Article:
May 13, 2011

A Sad Day.

Harmon Killebrew, a notable giant in a game where eclipsed benchmarks are almost always forgotten, has announced that he will go into hospice care after what seems like an abrupt illness announced only yesterday; It was only December when it was made known that he was battling esophageal cancer.
The echoes of this man’s home runs rang long into my adolescence, when friends far more knowledgeable than me about the game, would throw his name into conversations about the greatest power hitters ever to menace the plate.
I didn’t know until this afternoon that he had made his start with the Senators. I also didn’t know that he had hit the most homeruns of any player in the 1960s.
Baseball players age much faster than the rest of us watching the game beyond the foul lines in some cruel Einsteinian wrinkle. Mr. Killebrew’s career was longer and more distinguished than the vast majority of players who somehow manage to play in the major leagues, but it still hurts me to hear of them passing on. Even in this era of astronomical paychecks and signing bonuses, and small time personas playing a big time game, baseball gives me something I could not put a price on, something not sold anywhere:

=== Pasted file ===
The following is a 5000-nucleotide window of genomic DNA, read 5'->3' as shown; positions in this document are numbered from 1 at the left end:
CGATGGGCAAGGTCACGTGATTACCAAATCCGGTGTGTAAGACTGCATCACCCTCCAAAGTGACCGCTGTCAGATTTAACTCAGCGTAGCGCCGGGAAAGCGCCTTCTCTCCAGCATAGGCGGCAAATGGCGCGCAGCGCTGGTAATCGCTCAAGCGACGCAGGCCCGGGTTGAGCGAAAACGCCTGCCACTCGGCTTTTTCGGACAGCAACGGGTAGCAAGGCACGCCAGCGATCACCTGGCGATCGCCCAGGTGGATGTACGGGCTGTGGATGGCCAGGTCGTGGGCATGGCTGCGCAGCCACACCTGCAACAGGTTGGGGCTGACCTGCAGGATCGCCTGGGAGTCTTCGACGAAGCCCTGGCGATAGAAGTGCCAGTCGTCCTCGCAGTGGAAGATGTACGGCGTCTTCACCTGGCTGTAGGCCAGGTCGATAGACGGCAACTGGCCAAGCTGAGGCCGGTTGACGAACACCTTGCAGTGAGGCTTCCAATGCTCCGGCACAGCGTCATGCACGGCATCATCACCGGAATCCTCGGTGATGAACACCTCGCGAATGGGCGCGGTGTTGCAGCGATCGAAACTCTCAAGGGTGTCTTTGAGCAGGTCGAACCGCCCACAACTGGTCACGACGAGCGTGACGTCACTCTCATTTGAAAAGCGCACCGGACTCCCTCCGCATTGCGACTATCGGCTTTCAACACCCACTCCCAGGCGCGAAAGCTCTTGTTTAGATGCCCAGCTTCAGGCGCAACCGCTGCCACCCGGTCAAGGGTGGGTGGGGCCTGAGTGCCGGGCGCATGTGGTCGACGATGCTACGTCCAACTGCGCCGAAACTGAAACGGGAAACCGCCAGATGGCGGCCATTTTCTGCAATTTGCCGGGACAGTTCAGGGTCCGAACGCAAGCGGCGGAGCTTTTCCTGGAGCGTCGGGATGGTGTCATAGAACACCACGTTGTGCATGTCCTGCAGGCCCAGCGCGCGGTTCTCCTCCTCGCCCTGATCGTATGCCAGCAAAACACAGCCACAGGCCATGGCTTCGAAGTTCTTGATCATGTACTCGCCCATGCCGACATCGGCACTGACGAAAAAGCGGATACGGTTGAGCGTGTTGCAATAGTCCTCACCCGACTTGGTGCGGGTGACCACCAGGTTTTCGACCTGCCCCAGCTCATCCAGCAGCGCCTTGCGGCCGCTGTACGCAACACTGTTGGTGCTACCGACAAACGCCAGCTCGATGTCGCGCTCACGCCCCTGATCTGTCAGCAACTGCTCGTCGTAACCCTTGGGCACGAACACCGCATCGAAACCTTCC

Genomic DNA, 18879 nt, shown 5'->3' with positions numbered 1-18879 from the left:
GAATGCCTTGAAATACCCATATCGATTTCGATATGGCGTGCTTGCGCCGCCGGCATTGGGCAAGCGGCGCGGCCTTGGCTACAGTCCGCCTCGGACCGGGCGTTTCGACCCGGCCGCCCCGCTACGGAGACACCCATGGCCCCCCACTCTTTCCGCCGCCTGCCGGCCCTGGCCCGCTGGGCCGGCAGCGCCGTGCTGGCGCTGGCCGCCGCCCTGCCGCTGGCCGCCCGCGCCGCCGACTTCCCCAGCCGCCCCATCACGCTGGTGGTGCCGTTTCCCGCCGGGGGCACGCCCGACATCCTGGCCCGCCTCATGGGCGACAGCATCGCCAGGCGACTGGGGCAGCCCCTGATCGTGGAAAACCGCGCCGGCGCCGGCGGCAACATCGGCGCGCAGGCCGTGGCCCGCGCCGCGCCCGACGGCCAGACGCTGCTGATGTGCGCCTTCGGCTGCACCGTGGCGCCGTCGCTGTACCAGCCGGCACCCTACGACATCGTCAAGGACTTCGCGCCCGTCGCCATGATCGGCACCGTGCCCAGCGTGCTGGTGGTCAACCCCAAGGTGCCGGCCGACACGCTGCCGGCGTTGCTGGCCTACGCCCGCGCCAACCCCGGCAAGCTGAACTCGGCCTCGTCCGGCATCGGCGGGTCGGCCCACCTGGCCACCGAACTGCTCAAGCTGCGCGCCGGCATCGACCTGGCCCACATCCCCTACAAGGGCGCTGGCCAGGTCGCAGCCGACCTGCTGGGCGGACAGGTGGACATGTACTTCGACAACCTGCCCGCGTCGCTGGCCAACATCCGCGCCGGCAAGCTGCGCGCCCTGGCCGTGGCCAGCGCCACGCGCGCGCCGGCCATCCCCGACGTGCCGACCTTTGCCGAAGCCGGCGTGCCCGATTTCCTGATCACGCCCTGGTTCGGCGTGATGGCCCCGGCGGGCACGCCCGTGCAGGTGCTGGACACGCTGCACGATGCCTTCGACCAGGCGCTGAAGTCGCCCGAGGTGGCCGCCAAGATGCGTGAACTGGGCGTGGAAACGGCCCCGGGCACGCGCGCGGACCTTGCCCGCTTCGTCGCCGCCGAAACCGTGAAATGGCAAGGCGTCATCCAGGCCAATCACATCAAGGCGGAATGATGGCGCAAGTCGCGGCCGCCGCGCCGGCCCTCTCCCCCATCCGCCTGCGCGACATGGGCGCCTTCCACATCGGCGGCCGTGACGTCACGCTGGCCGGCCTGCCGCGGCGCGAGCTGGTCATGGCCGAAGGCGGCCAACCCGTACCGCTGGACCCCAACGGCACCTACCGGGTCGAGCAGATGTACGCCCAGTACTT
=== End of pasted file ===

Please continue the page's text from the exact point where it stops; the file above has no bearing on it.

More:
something to cheer for.

I was rooting for Mr. Kilibrew when I’d heard the initial diagnosis. I am rooting for him now in lieu of any thanks I cannot give him for all of the stories of his long, long, long home runs and the arguments his distinguished record inspired among my childhood friends.
Mr. Killebrew, it’s quite something to be 11th.
It really is.